The mild weather kept it from feeling like summer most of the season (I realize this was a major plus in many’s eyes — not in mine) but having my bike to get me around the city made for some great experiences. I rode downtown to do Zumba in the park; I went to the Empty Bottle to see my friend’s band; I made grocery runs by bike and backpack and wasn’t at the mercy of the Lawrence bus. I pedaled proudly and with independence. It was a great summer to get some added feelings of independence.

Thanks to Becca for getting me on my bike in the first place, and to Stef for answering my many questions, and to Brianne for giving me confidence and extremely handy knowledge for basic bike repair.

At the end of June, July, and August I looked at my Google calendar to see where all I’d been. If I remembered biking there, I used Google Maps to check distance. With this inexact data, I’ve compiled a (probably, maybe) complete list from June 1 until today, Aug. 31:

  • Saturday, June 7: Rode to meet Jaimi at Wilson & Broadway, then downtown to Millennium Park: 10.2 miles; then rode north to Belmont, then down to Diversey, then up Clark to Andersonville: 10; then Andersonville to home: 2.3 miles
  • Sunday, June 8: Rode to visit new apartment in Albany Park, then went to Brianne’s with Becca and back home: 8.1 miles
  • Saturday, June 14: Rode bike to Target at Wilson & Broadway, then to brunch with Kristen in Wicker Park: 13.8 miles, roundtrip
  • Sunday, June 15: Rode to Mariano’s on Lawrence and back: 2.8 miles, roundtrip
  • Rode to The Empty Bottle in Ukranian Village to see Saintseneca: 11.4 miles, roundtrip
  • Friday, June 20: Biked to Jaimi’s to stay the night before a race by her house: 3.1 miles
  • Saturday, June 21, biked from Jaimi’s to Montrose Beach run an 8K, then to Horizon Cafe in Lakeview to get breakfast with Liz, and then home: 4.0 miles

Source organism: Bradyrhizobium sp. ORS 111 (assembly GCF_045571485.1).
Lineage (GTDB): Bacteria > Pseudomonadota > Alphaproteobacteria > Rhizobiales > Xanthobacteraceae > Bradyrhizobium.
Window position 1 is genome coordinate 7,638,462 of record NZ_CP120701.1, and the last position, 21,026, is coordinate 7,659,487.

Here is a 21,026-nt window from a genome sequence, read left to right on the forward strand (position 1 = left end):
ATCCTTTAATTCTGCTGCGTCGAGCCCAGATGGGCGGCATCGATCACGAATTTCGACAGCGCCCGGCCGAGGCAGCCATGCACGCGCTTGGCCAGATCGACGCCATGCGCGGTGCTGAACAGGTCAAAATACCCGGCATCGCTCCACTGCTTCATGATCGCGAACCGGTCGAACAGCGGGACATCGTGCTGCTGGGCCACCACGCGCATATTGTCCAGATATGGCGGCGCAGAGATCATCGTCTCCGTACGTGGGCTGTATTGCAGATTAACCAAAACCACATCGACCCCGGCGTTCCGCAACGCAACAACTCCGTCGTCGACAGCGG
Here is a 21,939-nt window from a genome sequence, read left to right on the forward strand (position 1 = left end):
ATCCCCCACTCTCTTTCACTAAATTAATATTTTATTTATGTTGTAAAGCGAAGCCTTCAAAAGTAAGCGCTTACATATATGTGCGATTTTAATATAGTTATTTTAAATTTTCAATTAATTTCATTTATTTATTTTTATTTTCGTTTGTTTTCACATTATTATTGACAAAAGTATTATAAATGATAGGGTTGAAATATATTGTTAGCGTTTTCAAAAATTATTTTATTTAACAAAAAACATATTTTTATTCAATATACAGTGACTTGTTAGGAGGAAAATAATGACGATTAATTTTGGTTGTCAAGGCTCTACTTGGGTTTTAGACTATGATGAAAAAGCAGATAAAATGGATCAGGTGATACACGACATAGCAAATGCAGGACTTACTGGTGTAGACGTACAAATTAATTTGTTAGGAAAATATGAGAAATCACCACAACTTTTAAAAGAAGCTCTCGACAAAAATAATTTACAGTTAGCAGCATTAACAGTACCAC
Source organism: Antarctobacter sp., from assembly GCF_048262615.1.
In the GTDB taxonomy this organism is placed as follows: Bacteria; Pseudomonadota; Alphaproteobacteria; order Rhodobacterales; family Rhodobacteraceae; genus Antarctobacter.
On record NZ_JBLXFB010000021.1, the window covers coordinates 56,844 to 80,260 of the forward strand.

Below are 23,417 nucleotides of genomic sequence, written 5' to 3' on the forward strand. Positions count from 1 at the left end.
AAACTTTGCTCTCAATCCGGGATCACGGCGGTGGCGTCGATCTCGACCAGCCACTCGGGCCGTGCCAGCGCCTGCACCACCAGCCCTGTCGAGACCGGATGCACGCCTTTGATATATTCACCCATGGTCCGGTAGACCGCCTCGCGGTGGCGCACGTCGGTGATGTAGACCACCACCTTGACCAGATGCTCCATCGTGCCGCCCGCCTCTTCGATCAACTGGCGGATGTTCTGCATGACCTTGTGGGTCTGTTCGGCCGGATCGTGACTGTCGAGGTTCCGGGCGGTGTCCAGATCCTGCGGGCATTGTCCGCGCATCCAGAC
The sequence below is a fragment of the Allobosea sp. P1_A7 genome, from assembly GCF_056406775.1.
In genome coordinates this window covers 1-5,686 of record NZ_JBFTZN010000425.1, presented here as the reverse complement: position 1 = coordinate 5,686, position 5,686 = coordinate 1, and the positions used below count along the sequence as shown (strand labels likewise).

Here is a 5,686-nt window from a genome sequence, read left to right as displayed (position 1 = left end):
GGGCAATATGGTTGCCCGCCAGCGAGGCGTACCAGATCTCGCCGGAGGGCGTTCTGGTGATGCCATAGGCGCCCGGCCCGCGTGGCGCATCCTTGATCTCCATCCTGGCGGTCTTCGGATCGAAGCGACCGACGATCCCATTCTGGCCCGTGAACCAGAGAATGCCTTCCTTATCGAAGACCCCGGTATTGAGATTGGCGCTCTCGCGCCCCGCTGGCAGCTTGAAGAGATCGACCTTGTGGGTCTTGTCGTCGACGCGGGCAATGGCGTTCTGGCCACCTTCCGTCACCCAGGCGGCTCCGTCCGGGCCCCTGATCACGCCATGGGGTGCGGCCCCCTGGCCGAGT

• Tuesday, June 24: Biked to Stef’s and back: 6.4 miles roundtrip
  • Thursday, June 26: Biked down to McCormick Place downtown for an all-day work event, then to Lincoln Park to run a 5K, then home: 24.4 miles total (this was a poorly-planned day)
  • Friday, June 27: Biked to Stef’s and back: 6.4 miles
  • Sunday, June 29: Biked to Pride at Montrose and Broadway, then to new apt, then back home: 7.8 miles

June: 110.7

  • Sunday, July 13: Biked to the lake and back with Dad: 6.8 miles
  • Wednesday, July 16: Biked to Guts & Glory at Schuba’s to watch live lit with Christina and friends: 6 miles
  • Saturday, July 19: Biked to Target at Wilson & Broadway, then up to Foster Beach, then home: 8.2 miles
  • Tuesday, July 22: Biked to Starbucks in Lincoln Square, then home: 1.8 miles
  • Saturday, July 26: Biked from old apartment to new apartment: 1.7 miles
  • Sunday, July 27: Biked from new place to Davis Movie Theater and back: 4.2 miles
  • Monday, July 28: Biked from new place to Potbelly’s in Lincoln Square, then home: 4.2 miles